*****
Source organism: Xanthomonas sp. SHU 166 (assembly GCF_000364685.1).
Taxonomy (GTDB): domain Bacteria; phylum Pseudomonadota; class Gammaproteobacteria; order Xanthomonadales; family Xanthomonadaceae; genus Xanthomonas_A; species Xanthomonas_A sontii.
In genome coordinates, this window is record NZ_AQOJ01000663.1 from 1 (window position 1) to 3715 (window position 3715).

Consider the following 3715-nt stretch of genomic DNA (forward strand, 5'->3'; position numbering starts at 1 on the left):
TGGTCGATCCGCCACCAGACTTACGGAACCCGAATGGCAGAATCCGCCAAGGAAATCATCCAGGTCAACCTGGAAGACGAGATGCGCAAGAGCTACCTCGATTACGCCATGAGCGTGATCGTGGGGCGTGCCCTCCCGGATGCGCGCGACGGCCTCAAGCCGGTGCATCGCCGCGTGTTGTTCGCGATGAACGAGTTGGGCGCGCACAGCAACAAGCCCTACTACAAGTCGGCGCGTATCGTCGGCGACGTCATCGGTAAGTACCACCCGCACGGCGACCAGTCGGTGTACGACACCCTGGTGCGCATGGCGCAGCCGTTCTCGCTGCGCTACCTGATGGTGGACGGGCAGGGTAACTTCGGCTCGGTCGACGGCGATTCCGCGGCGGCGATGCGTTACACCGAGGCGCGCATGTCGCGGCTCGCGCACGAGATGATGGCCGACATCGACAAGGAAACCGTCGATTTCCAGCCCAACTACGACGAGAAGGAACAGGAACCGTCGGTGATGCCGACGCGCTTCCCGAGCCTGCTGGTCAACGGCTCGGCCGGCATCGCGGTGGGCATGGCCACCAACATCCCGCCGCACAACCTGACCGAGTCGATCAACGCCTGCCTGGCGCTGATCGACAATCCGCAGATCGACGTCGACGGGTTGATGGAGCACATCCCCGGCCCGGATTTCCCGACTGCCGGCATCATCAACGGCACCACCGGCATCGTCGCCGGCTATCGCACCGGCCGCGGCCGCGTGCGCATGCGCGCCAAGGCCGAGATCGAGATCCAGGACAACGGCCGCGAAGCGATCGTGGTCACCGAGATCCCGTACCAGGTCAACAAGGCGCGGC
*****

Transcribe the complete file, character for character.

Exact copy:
Source organism: Xanthomonas sp. SHU 166 (assembly GCF_000364685.1).
Taxonomy (GTDB): domain Bacteria; phylum Pseudomonadota; class Gammaproteobacteria; order Xanthomonadales; family Xanthomonadaceae; genus Xanthomonas_A; species Xanthomonas_A sontii.
In genome coordinates, this window is record NZ_AQOJ01000663.1 from 1 (window position 1) to 3715 (window position 3715).

Consider the following 3715-nt stretch of genomic DNA (forward strand, 5'->3'; position numbering starts at 1 on the left):
TGGTCGATCCGCCACCAGACTTACGGAACCCGAATGGCAGAATCCGCCAAGGAAATCATCCAGGTCAACCTGGAAGACGAGATGCGCAAGAGCTACCTCGATTACGCCATGAGCGTGATCGTGGGGCGTGCCCTCCCGGATGCGCGCGACGGCCTCAAGCCGGTGCATCGCCGCGTGTTGTTCGCGATGAACGAGTTGGGCGCGCACAGCAACAAGCCCTACTACAAGTCGGCGCGTATCGTCGGCGACGTCATCGGTAAGTACCACCCGCACGGCGACCAGTCGGTGTACGACACCCTGGTGCGCATGGCGCAGCCGTTCTCGCTGCGCTACCTGATGGTGGACGGGCAGGGTAACTTCGGCTCGGTCGACGGCGATTCCGCGGCGGCGATGCGTTACACCGAGGCGCGCATGTCGCGGCTCGCGCACGAGATGATGGCCGACATCGACAAGGAAACCGTCGATTTCCAGCCCAACTACGACGAGAAGGAACAGGAACCGTCGGTGATGCCGACGCGCTTCCCGAGCCTGCTGGTCAACGGCTCGGCCGGCATCGCGGTGGGCATGGCCACCAACATCCCGCCGCACAACCTGACCGAGTCGATCAACGCCTGCCTGGCGCTGATCGACAATCCGCAGATCGACGTCGACGGGTTGATGGAGCACATCCCCGGCCCGGATTTCCCGACTGCCGGCATCATCAACGGCACCACCGGCATCGTCGCCGGCTATCGCACCGGCCGCGGCCGCGTGCGCATGCGCGCCAAGGCCGAGATCGAGATCCAGGACAACGGCCGCGAAGCGATCGTGGTCACCGAGATCCCGTACCAGGTCAACAAGGCGCGGC